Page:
Inclusion has long been a priority for Gannett, guiding our policies, practices, and news coverage. Following recent events revealing America’s history of systemic racism and discrimination in our Black communities, we realised — like many companies — that our efforts weren’t nearly enough.
To drive positive and meaningful change in our communities — and to further support an extraordinary company culture where everyone can thrive — we needed to reimagine how we operate as a company.
We decided to focus on three core areas:
- Our workforce.
- Our journalism.
- Our resources.
To demonstrate our commitment to becoming a greater ally in the fight against systemic racism, racial injustice, and discrimination, we launched a dedicated Take Action Web site, detailing the actions Gannett is taking as a company.
We are committed to inclusion, diversity, and equity at all levels of our workforce and have concrete goals to measure our progress. Our Employee Resource Groups (ERGs) are growing in both size and number, and we’ve established a Diversity Advisory Council to provide leadership and guidance.
“Our goals have been truly accelerated, putting inclusion at the forefront of what we do as a company,” said Samantha Howland, chief people officer. “Ensuring an inclusive, diverse, and equitable workforce is a relentless focus. And while we know we have a long way to go, Gannett has the advantage of being truly united in this mission.”
We’ve developed enhanced training for our journalists on how to cover systemic racism and have held seminars to further educate our reporters and editors on racial issues. On usatoday.com, we launched a new hub, Race in America, to highlight our coverage on race and social justice.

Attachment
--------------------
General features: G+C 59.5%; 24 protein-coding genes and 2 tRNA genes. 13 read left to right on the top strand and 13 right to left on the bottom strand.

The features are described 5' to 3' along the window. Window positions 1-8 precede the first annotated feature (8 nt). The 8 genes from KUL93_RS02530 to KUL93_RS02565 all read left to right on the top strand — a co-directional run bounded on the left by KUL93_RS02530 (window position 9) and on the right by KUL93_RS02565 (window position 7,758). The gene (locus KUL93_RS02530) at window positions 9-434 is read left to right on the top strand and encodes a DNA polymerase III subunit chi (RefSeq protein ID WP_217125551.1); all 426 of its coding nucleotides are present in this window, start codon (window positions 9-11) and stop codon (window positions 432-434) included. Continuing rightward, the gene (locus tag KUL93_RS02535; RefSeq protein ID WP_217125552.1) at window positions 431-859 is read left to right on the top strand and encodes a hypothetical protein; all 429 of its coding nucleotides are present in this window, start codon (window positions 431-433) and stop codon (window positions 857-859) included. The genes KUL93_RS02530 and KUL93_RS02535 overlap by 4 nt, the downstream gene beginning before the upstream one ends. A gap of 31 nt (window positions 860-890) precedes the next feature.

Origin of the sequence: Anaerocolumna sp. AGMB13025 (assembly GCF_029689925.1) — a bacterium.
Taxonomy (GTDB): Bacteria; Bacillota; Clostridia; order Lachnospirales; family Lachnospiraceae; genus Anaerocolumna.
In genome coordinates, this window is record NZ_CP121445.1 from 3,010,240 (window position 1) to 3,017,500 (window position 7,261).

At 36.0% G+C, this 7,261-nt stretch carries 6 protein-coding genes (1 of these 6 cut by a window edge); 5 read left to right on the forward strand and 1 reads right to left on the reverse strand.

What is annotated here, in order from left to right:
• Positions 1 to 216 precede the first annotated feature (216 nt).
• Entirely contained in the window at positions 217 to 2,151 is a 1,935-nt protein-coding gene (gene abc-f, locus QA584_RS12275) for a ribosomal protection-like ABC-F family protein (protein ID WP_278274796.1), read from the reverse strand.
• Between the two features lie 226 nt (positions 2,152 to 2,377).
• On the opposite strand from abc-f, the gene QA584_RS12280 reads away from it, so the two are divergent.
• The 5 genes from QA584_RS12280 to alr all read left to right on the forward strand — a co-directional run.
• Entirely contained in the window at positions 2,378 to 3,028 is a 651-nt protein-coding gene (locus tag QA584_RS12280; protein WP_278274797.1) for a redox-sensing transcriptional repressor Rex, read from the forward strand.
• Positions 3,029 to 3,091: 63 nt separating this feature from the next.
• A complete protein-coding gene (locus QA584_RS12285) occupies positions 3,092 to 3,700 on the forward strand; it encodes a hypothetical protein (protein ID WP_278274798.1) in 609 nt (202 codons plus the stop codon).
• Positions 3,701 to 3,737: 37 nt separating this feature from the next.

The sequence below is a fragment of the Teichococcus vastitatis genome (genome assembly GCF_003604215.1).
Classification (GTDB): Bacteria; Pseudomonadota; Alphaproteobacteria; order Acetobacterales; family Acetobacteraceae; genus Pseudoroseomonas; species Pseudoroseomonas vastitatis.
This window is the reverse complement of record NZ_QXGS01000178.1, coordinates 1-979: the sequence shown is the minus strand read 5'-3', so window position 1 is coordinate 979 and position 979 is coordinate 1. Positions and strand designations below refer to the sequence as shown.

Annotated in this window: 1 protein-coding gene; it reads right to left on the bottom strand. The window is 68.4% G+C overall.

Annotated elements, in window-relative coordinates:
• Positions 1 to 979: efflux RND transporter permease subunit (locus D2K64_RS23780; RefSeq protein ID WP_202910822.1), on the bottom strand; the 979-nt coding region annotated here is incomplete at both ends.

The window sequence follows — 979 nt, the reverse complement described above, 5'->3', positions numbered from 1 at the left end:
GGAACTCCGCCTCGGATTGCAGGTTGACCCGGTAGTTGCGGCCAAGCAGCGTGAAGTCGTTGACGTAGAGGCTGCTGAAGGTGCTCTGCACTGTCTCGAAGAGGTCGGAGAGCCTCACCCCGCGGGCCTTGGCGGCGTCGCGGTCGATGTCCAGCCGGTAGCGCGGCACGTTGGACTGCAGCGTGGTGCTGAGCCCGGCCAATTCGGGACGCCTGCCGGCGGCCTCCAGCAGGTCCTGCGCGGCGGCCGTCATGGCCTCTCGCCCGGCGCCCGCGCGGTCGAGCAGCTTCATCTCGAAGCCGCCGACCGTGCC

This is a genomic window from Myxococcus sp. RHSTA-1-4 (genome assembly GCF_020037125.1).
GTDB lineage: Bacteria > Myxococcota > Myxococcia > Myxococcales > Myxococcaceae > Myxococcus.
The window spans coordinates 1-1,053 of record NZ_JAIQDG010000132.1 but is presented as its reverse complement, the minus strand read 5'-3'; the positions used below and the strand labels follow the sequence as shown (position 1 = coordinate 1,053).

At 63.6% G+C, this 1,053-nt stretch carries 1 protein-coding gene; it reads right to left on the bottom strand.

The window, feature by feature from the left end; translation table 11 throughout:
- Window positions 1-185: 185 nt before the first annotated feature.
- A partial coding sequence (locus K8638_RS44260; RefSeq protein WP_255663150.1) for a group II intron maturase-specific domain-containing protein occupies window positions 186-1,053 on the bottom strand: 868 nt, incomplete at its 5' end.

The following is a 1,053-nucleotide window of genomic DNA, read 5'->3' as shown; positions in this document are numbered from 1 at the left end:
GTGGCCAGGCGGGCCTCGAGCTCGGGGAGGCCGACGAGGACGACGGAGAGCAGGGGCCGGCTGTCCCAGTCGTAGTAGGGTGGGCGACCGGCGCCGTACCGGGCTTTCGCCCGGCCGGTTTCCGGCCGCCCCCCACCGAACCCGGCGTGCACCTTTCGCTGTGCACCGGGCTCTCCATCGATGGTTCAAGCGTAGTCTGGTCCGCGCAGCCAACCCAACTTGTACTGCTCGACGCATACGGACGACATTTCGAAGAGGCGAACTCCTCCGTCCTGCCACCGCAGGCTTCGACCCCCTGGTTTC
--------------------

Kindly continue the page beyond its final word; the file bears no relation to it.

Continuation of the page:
The Gannett Foundation is making direct grants, as well as matching employee donations, to non-profit organisations focused on racial equity. Gannett also supports the volunteer efforts of our employees by providing additional paid time off.
Holding ourselves accountable
In addition to the Take Action site, which outlines all the ways in which Gannett is committed to being an unwavering ally for Black Americans, we also wanted to ensure our organisation was inclusive of women, people of colour (including American Indian or Alaska Native; Asian; Hawaiian or Pacific Islander; Hispanic or Latino; and Middle Eastern or North African backgrounds), LGBTQ+, those with differing abilities, those having military experience, and more underrepresented groups at every level of our workforce.
In understanding how critical it is that our organisation fits all people, we recognised an urgent need to be more transparent, both internally and externally.
In March, we released our first Inclusion Report, which outlines Gannett’s inclusion goals reaching into 2025, detailed workforce demographics, and provides an overview of specific, actionable steps our company will take to achieve them. This level of transparency holds us accountable to our employees, board of directors, shareholders, business partners, and the communities we serve.
“We have annual targets and compensation incentives to ensure we’re moving forward swiftly on our journey of inclusion,” said Mike Reed, Gannett CEO. “To be successful, these efforts have to start with a company’s board of directors and executive leadership team and extend throughout the entire organisation. We are committed to better reflecting the communities we serve, at all levels of our organisation.”
Gaining momentum and recognition
Already our efforts are beginning to pay off. For the fourth year in a row, Gannett earned a perfect score on the Human Rights Campaign’s Corporate Equality Index and was recognised as one of the “Best Places to Work for LGBTQ Equality.” Gannett was also recognised for the second consecutive year as one of Forbes’ “Best Employers for Diversity.”
While we’re proud of these recognitions, we’re not satisfied by past accomplishments. This is an ongoing journey for us, and we will continue to evolve and cultivate a culture of inclusion and belonging.